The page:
#2 - The Marv Esch Standard - One of the members of congress that I worked for used to tell prospective candidates his three rules for politics, which applies equally to international relations.   #1 - Be for everything that is good.  #2 - Be against everything that is bad.   #3 (and he would add - most important) Be able to tell the difference between the two.   In this case there are a series of bad choices - there were even before Assad or who ever did the dirty deed.   From the best news coverage of the current situation there may not be any good choices.   The "moderates" in the rebels may not be anything of the sort.  The history of the region has been complex for many decades because the generation of elites after WWI thought they could as Adam Smith suggested in the Wealth of Nations - arrange people like pieces on a chess board.   But as Smith cautioned - those chess pieces do not always react in expected ways.   The lines which created many of these countries ignored historic ethnic and religious distinctions which in turn generated new types of hatreds.

#3 - John McCain is becoming Nero - He seems to love the cameras but yesterday they betrayed him - he was caught on one of the news services playing video poker on his phone during one of the hearings; his response, when outed,  was to complain that he was losing the game.  If the Senator still had any sense he would resign in disgrace immediately.

#4 - A Basic Principle - you do not treat your enemies better than you allies - The Administration's dithering has put Israel into a very complex position.  I think it has also brought into question other areas where we have problems like Korea - I wonder how our allies there will feel when North Korea takes license from the President's idiotic responses and begins to rattle their sabers at the south.  The implications for this situation go well beyond the Middle East.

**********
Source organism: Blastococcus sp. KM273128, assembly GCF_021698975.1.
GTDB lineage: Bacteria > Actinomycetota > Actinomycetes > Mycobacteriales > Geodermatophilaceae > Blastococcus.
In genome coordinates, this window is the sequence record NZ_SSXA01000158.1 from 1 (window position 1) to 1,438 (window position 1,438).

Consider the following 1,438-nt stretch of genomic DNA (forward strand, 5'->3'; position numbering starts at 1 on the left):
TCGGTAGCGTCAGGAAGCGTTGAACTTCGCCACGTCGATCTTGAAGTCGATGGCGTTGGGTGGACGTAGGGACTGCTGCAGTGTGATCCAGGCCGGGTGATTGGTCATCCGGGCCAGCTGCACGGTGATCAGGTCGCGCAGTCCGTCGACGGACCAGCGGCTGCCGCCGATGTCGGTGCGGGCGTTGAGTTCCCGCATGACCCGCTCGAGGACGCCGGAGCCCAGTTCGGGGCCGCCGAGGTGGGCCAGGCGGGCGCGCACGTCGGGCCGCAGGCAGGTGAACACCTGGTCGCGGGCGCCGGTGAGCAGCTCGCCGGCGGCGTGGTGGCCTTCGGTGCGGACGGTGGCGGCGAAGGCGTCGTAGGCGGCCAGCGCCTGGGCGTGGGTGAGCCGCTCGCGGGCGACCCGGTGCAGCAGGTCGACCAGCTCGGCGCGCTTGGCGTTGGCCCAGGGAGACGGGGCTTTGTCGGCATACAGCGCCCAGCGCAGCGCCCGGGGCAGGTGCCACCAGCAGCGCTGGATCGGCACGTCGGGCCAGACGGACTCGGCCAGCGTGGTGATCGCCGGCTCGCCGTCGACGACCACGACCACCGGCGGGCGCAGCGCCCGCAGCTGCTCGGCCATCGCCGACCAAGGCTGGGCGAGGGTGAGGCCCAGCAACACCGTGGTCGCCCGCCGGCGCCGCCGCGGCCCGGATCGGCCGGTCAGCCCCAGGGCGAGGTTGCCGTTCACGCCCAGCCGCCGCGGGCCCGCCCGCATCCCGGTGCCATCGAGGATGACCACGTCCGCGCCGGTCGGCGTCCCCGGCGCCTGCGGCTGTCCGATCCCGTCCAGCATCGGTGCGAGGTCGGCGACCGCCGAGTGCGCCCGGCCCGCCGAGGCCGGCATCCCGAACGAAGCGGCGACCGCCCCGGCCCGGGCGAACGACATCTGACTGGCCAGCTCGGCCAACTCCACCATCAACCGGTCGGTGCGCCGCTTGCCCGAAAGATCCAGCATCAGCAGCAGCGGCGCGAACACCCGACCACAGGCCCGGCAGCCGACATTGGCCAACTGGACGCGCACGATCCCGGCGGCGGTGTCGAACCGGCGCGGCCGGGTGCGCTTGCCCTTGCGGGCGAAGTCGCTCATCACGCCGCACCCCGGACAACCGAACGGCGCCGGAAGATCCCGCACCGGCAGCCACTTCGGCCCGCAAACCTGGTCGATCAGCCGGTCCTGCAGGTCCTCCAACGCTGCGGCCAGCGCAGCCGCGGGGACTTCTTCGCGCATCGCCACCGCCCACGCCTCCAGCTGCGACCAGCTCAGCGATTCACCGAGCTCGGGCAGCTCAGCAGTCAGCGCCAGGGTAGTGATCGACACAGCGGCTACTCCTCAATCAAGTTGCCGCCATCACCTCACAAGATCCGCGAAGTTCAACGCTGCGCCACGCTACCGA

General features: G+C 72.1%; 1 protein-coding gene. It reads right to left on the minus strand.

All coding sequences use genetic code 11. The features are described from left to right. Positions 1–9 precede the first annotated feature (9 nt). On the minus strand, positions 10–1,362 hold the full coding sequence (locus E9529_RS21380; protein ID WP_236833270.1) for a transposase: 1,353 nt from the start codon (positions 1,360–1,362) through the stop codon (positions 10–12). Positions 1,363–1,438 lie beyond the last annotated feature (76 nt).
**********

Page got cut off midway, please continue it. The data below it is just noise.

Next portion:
#5 - Instant Replays in the Middle East -   Much of the discussion in Washington reminds me a lot of the discussion in our previous short term engagements in the Middle East.  The players are different, but the words are the same.   Rep. John Shimkus (R-Ill.) voted to authorize force in Iraq, but he is now leaning toward opposing action in Syria. In his statement explaining his views, he specifically cited the broken promises of Iraq.

"I trusted their assessment, our president, and the secretary of state as he made the case before the UN," he said. "I supported the president’s request and voted yes.  The search for weapons of mass destruction came up empty, and cost our nation lives and money. We are being asked again by the chief executive to authorize the use of force against Syria. ... I am not convinced that a limited strike against Syria at this time is warranted."  I think there are a lot of members on both sides who feel once burned twice learned.

We are presented with a series of bad choices and all the while many of our leaders on both sides are treating this as a time to make political points.